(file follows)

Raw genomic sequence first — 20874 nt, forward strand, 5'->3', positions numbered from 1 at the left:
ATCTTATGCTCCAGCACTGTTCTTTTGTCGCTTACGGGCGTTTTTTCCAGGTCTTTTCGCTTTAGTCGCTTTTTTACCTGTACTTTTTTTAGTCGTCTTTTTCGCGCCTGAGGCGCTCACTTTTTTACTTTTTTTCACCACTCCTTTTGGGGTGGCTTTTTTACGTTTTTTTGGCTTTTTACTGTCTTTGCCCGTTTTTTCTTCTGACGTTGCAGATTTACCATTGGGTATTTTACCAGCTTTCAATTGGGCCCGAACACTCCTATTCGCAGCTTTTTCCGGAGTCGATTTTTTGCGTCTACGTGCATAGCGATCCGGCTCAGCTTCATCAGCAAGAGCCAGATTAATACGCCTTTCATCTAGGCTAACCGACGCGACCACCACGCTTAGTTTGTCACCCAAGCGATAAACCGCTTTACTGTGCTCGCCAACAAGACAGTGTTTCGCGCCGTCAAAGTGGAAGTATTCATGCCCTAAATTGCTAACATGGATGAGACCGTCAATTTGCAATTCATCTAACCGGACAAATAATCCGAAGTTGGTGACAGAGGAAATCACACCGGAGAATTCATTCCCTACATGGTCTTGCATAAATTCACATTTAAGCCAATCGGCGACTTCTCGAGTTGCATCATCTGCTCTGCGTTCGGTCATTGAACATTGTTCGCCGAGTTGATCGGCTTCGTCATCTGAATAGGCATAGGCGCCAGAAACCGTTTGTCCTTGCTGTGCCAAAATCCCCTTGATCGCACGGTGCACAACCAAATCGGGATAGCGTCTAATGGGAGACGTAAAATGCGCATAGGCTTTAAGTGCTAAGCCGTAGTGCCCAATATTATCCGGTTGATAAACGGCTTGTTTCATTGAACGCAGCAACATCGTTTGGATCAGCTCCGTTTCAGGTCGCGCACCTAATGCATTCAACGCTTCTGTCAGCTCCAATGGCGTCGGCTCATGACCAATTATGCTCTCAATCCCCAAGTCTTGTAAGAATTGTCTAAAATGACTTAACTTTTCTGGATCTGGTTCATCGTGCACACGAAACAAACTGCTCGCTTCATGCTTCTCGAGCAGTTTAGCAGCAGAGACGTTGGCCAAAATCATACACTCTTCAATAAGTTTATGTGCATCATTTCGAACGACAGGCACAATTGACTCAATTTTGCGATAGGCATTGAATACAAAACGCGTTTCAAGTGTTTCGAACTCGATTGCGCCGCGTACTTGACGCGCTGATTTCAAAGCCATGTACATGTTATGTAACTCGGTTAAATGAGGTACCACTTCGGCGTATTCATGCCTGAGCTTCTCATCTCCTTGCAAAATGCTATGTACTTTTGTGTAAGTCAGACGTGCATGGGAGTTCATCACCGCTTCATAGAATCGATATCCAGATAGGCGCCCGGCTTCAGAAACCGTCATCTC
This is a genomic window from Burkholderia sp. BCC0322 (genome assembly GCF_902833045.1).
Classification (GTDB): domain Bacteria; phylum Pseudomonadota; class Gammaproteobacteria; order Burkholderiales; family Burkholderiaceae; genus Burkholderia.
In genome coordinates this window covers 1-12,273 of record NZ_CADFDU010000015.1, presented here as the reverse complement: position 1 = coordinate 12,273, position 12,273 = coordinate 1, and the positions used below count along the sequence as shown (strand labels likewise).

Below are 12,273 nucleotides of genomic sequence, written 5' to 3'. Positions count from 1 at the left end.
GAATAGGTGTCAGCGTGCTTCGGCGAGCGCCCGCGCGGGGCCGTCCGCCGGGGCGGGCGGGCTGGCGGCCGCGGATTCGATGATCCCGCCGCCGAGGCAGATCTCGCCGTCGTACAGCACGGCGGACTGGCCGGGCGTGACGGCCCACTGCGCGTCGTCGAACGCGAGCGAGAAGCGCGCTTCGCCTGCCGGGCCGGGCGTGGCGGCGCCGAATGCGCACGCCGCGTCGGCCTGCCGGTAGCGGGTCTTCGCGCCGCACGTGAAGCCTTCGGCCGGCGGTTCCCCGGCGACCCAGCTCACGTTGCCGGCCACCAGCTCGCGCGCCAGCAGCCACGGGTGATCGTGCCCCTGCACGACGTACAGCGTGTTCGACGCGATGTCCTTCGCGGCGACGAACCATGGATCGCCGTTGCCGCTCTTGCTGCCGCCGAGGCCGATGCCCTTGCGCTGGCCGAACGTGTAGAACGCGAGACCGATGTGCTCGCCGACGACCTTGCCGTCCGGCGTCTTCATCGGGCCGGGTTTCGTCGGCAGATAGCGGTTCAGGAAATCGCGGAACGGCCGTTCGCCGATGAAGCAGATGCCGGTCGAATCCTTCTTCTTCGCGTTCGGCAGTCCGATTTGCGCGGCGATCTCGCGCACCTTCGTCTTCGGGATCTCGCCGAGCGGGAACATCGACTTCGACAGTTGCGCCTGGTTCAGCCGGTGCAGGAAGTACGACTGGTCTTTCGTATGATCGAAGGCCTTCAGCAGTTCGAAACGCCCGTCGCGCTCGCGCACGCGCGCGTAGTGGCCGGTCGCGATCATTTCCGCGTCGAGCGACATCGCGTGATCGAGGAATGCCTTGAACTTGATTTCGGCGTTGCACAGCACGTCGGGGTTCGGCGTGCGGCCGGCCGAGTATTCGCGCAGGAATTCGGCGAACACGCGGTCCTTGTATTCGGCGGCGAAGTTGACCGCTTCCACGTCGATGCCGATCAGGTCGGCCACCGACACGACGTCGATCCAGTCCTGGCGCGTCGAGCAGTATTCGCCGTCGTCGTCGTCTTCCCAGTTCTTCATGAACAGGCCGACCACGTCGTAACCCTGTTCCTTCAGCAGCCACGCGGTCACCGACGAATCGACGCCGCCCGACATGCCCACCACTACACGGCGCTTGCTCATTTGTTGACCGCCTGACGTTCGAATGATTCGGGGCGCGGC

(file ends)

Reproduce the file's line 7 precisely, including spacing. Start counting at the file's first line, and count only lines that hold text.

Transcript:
GAATAGGTGTCAGCGTGCTTCGGCGAGCGCCCGCGCGGGGCCGTCCGCCGGGGCGGGCGGGCTGGCGGCCGCGGATTCGATGATCCCGCCGCCGAGGCAGATCTCGCCGTCGTACAGCACGGCGGACTGGCCGGGCGTGACGGCCCACTGCGCGTCGTCGAACGCGAGCGAGAAGCGCGCTTCGCCTGCCGGGCCGGGCGTGGCGGCGCCGAATGCGCACGCCGCGTCGGCCTGCCGGTAGCGGGTCTTCGCGCCGCACGTGAAGCCTTCGGCCGGCGGTTCCCCGGCGACCCAGCTCACGTTGCCGGCCACCAGCTCGCGCGCCAGCAGCCACGGGTGATCGTGCCCCTGCACGACGTACAGCGTGTTCGACGCGATGTCCTTCGCGGCGACGAACCATGGATCGCCGTTGCCGCTCTTGCTGCCGCCGAGGCCGATGCCCTTGCGCTGGCCGAACGTGTAGAACGCGAGACCGATGTGCTCGCCGACGACCTTGCCGTCCGGCGTCTTCATCGGGCCGGGTTTCGTCGGCAGATAGCGGTTCAGGAAATCGCGGAACGGCCGTTCGCCGATGAAGCAGATGCCGGTCGAATCCTTCTTCTTCGCGTTCGGCAGTCCGATTTGCGCGGCGATCTCGCGCACCTTCGTCTTCGGGATCTCGCCGAGCGGGAACATCGACTTCGACAGTTGCGCCTGGTTCAGCCGGTGCAGGAAGTACGACTGGTCTTTCGTATGATCGAAGGCCTTCAGCAGTTCGAAACGCCCGTCGCGCTCGCGCACGCGCGCGTAGTGGCCGGTCGCGATCATTTCCGCGTCGAGCGACATCGCGTGATCGAGGAATGCCTTGAACTTGATTTCGGCGTTGCACAGCACGTCGGGGTTCGGCGTGCGGCCGGCCGAGTATTCGCGCAGGAATTCGGCGAACACGCGGTCCTTGTATTCGGCGGCGAAGTTGACCGCTTCCACGTCGATGCCGATCAGGTCGGCCACCGACACGACGTCGATCCAGTCCTGGCGCGTCGAGCAGTATTCGCCGTCGTCGTCGTCTTCCCAGTTCTTCATGAACAGGCCGACCACGTCGTAACCCTGTTCCTTCAGCAGCCACGCGGTCACCGACGAATCGACGCCGCCCGACATGCCCACCACTACACGGCGCTTGCTCATTTGTTGACCGCCTGACGTTCGAATGATTCGGGGCGCGGC